Lots of businesses are operated out of home offices and business gurus promote a home office as an attractive way to reduce your taxes. While the tax reduction can be attractive, it is not a well-understood deduction and too many entrepreneurs expose themselves to the risk of audit by painting everything in their home with a “business use” paintbrush. Every single year without fail, I get several questions on how the US home office deduction works. Hopefully this blog will explain it in detail, while saving you from the headaches and hassles of explaining to an auditor about how the antique armoire in your bedroom is a business expense.
Basically, the concept is this: If you have an office in your home, and if it merits a write-off for using this space for business, there are calculations that determine what is appropriate. The concept is clear enough but the trick is determining how much of a deduction.
When preparing your taxes it is very easy to calculate this by following the instructions in Publication 587, Business Use of your home, however, I will outline the basics for you.
There are 3 questions you have to answer:
- How many square feet is your home?
- How many square feet is your office?
- Is your home office your principle place of business? (If yes, this qualifies you to take the deduction, if no, you are either disqualified, or may qualify for a reduced percentage and it is best to speak with a tax accountant)
Let’s take an example:
If your home is 1,000 square feet, your office is 250 square feet, and your home office is your principle place of business, you qualify for the deduction and your business use of your home is 25% (250 square feet out of 1,000 square feet).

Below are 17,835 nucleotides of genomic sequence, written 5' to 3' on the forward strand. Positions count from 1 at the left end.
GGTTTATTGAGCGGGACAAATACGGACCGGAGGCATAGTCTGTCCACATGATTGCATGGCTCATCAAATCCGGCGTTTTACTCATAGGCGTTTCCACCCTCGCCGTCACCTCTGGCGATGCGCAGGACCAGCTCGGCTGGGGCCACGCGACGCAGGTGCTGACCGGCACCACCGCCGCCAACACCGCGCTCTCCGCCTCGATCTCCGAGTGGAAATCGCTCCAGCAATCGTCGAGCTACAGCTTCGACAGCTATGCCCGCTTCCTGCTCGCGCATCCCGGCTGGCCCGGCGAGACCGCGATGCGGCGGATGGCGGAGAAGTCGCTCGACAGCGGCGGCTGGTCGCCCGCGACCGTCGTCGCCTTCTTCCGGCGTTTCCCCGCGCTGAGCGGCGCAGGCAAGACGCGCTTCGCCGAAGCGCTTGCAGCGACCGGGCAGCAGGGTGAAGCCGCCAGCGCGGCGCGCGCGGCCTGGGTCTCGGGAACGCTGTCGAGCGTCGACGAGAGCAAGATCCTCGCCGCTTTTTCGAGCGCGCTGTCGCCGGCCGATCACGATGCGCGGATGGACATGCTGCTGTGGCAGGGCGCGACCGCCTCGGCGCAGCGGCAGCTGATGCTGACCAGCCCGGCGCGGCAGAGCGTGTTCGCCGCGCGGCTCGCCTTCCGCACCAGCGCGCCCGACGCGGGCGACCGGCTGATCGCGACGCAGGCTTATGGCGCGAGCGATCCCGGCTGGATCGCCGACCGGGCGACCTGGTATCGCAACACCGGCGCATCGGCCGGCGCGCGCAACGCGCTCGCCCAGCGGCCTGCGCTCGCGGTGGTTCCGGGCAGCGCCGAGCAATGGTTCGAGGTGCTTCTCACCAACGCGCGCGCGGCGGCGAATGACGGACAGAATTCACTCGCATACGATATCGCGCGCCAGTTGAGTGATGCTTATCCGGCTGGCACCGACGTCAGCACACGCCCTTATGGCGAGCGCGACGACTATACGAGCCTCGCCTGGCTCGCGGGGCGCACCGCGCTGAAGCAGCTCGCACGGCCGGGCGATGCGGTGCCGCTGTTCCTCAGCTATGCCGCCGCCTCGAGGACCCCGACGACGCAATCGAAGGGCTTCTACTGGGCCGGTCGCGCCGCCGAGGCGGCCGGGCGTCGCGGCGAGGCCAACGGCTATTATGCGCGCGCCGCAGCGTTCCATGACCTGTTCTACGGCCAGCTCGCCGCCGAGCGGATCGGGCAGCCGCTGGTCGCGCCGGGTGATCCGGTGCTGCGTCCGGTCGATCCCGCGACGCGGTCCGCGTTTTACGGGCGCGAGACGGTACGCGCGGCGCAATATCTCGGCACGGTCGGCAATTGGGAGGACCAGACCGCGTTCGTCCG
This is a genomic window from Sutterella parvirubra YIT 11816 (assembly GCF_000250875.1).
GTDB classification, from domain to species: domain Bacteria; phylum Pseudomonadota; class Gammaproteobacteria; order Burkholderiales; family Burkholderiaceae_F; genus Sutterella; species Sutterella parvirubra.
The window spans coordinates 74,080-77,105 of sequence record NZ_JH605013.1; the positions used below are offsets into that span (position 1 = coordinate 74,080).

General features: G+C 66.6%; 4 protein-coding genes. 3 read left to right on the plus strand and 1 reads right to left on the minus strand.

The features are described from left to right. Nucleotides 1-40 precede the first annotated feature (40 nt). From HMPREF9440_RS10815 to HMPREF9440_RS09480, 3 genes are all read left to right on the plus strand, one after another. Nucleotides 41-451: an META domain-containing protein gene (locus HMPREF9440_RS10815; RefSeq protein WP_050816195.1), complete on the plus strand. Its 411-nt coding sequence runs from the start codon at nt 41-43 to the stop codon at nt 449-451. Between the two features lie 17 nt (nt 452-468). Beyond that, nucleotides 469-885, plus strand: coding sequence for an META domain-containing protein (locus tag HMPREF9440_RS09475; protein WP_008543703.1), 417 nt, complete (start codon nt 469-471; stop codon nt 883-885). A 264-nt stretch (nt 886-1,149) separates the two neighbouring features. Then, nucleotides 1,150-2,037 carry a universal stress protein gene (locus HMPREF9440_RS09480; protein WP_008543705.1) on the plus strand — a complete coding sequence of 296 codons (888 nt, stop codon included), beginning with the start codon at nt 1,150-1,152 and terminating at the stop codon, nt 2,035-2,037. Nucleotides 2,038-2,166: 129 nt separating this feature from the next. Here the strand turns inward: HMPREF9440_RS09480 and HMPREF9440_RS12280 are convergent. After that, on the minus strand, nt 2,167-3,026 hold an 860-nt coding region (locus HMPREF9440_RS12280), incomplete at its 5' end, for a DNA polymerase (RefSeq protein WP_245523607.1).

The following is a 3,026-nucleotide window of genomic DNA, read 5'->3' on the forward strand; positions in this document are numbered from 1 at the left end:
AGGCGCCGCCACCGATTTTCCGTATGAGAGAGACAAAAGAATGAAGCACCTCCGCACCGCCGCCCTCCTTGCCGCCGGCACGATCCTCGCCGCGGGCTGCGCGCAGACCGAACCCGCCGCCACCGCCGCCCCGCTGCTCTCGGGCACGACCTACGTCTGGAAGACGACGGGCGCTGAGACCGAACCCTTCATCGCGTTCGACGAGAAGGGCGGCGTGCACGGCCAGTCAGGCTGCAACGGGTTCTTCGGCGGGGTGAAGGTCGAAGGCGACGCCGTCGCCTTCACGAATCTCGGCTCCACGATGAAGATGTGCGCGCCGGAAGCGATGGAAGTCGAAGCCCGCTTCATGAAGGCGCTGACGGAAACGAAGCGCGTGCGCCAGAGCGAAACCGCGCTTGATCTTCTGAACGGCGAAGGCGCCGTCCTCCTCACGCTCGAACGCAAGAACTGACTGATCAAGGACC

Since business use of your home is 25%, we next figure out your housing expenses:
- Rent or Mortgage Interest (not the whole price of the mortgage, just the Interest)
- Water, Electricity, Waste Bills
- Telephone Line (if shared with household)
- Security System
- Property Taxes, Home Owners Insurance
- Repairs & Maintenance on your home
- Cleaning Services i.e. Carpet Cleaners, Weekly Maid Service, etc.
Let’s say that you have the following:
- $12,000 annual rent
- $6,800 in annual utilities
- You do not share your home telephone line; you have your own business line which was directly written off
- $1200 in a security system annually
- You replaced all of your windows this year, for $8,000
- You have a weekly cleaning lady at $80/wk x 52 = $4,160 a year
That makes you total household expenses $32,160.00 and since you business use of home is 25%, that entitles you to a home office deduction of $8,040.00!
Things get more complicated when it is a purchased home (i.e. you have a mortgage) and you elect to use depreciation as a business expense, or when you have multiple places of business and your home office may not be your primary.
However, if you are a freelancer or consultant and you work solely out of your home – the above should guide you in keeping track of the proper expenses so that you make sure to claim your home office deduction!
A home office deduction can be an attractive way to reduce your taxes. But don’t make the all-too-common mistake of trying to write off your brand new barbecue or your daughter’s Justin Bieber poster as a business expense!